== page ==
Warning: Indelicacies below about what you put down the toilet.

After a couple of centuries of using scratchy paper to clean off the terminating end of the alimentary canal, humans have been blessed by entrepreneurial wizards who invented a soft, moist towelette to do the job, which, importantly, can be flushed down the toilet.

Now what was meant for protecting a baby’s backside (but wrapped up in a diaper and thrown away) was something mom and dad and grandmom and granddad could use, too.

If you had a touchy tushy (you know the kind, the ones with delicate dangly parts Preparation H caters to), moist, flushable wipes were a godsend.

You can now file that under “You knew it was too good to be true.”

The National Association of Clean Water Agencies (a nice way of saying sewer operators) has flushed those good tidings down the toilet. It released a notice last month to all sewer operators to discourage the flushing of flushable wipes because they weren’t disintegrating as advertised.

Instead they have been causing nasty sewer clogs that can only be described with a teenage epithet – Gross!

The most infamous clog occurred in London in July when a 15-ton mass of grease, flushable wipes, feminine maintenance products and other nasty bits caused a 10-day backup into a tony London suburb. While grease - the arch nemesis of sewer workers everywhere - was the main culprit, the wipes apparently played a key role in the clog by clumping up and forming lots of nooks and crannies for fat to congeal in.

The problem is occurring in Pima County, too, and the county’s communication staff put out a notice this week discouraging sewer users (which, presumably, is everyone) from flushing the wipes.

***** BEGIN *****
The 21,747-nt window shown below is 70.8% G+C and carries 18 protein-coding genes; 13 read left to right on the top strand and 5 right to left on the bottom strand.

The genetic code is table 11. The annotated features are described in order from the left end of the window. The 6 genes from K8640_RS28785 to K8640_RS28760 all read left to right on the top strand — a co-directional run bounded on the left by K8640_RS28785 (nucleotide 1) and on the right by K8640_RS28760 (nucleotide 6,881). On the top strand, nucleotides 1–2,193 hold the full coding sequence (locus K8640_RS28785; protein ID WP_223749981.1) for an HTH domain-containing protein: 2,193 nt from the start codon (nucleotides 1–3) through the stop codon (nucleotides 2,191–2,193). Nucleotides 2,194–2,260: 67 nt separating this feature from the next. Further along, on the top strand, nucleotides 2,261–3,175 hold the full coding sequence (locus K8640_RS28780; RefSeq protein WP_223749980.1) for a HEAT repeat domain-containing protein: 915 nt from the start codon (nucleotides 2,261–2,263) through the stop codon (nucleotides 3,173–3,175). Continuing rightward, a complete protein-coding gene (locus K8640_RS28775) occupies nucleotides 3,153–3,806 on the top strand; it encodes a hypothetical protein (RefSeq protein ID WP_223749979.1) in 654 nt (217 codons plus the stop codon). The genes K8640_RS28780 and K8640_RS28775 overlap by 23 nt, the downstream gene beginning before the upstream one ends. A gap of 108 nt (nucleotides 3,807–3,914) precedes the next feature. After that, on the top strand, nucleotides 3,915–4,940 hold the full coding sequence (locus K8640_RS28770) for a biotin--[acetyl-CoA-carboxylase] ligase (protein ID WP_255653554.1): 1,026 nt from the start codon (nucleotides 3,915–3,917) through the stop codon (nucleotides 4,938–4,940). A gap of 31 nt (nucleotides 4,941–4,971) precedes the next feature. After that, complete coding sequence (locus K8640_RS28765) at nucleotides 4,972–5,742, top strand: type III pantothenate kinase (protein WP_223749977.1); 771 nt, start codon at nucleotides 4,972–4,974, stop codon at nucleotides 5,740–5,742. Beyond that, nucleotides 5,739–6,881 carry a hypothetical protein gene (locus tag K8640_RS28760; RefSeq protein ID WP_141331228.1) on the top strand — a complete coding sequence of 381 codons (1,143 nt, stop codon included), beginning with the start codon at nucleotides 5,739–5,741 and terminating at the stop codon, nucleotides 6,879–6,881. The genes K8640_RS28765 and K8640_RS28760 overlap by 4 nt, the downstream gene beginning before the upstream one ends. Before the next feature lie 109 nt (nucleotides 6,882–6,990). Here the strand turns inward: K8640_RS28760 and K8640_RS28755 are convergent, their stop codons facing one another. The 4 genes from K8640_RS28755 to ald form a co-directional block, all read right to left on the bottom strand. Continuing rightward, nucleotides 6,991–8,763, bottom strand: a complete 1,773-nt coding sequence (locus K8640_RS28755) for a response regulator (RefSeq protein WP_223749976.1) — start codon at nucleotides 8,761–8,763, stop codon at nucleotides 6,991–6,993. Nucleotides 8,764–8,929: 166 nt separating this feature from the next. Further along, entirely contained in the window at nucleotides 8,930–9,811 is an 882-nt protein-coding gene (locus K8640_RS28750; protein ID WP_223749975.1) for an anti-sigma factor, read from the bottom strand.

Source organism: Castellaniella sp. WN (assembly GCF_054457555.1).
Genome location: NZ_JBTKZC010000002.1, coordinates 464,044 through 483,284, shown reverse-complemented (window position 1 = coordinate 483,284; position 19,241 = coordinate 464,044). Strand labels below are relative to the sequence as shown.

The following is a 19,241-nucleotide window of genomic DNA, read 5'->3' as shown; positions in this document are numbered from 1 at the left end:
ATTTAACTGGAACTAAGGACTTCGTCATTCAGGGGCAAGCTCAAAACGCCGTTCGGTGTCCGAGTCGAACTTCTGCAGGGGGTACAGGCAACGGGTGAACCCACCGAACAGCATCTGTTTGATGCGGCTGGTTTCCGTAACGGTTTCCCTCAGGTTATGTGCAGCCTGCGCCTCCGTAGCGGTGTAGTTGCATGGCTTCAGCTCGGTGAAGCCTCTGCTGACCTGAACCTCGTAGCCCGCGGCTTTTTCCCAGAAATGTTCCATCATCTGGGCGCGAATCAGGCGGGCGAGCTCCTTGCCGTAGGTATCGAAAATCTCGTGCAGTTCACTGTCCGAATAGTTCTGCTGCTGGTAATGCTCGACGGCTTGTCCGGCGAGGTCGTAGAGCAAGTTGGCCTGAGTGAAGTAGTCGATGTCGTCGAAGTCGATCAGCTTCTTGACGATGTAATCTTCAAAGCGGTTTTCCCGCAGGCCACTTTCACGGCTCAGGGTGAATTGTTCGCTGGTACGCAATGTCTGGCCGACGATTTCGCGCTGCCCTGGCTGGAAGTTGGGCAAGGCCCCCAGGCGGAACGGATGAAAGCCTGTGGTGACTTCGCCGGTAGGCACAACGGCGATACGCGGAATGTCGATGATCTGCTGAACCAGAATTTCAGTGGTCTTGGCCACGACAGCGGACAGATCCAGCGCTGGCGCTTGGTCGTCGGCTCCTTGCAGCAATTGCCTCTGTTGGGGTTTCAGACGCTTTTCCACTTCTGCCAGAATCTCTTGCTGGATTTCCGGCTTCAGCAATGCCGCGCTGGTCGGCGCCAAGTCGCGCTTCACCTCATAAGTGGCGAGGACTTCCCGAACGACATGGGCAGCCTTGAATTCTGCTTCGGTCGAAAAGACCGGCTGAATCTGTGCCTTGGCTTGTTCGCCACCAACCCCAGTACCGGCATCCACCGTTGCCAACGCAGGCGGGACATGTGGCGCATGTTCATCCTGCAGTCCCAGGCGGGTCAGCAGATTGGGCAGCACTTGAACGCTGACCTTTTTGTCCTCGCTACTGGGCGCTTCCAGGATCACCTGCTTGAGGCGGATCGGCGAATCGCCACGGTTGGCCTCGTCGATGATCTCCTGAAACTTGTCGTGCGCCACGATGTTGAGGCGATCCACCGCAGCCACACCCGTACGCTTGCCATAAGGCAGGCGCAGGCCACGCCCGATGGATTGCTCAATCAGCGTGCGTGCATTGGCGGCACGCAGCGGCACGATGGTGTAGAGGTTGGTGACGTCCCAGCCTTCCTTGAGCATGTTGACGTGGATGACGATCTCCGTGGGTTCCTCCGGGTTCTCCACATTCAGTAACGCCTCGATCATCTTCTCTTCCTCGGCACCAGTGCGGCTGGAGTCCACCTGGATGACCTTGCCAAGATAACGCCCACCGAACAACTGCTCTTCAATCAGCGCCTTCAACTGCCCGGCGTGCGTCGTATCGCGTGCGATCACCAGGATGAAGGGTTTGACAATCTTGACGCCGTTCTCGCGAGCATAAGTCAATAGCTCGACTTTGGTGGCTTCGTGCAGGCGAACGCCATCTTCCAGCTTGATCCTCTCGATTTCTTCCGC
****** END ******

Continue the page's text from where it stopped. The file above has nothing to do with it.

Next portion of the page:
“Unfortunately, disposable wipes are rarely, if ever, biodegradable in the sanitary sewer system. They just aren’t in there long enough to break down,” the county said in the release.

“As a result, they can cause clogs and equipment failure in lift stations throughout the community where mechanical pumps help deliver sewage to the treatment plants.”

Pima County Wastewater spokeswoman Lorraine Simon said there have been at least three sewer overflows attributed to wipe clogs in the past year. Rags and towels (who flushes rags and towels?) caused three other clogs last year, too.

Some of the clogs were bad enough to cause sewage to spill into homes, business, streets and washes, Simon said. She was uncertain of the cost to remediate the clogs, but said no matter the cost, the price was paid by county taxpayers through their sewer fees.

While flushing the wipes might seem like a better thing to do than throwing them away (now that would make you take out the bathroom trash regularly), the county release added that if wipes make it all the way down the pipe to the sewer plant, “solids” of that kind are filtered out and hauled off to the landfill.

The Association of Nonwoven Fabrics Industry (you knew there had to be one, right?) has an entire section of its website dedicated to providing information about the flushability factor of its supposedly flushable wipes.

The gist is, it’s studying the problem of sewer clogs.

In the meantime, sales of wipes of all kinds, baby bottoms, adult bottoms, kitchen and bath cleaners, continues to explode. An article in the Nonwovens Industry magazine (you knew there had to be one, right?) said sales are growing between 5 and 10 percent annually worldwide.

Until the industry figures out a way for the wipes to dissolve in water but not in your hand (like that cruddy one-ply paper in airport bathrooms does) people who have long wanted a soft, moist, effective, clean solution for cleaning their delicate derrieres will have to go on wanting.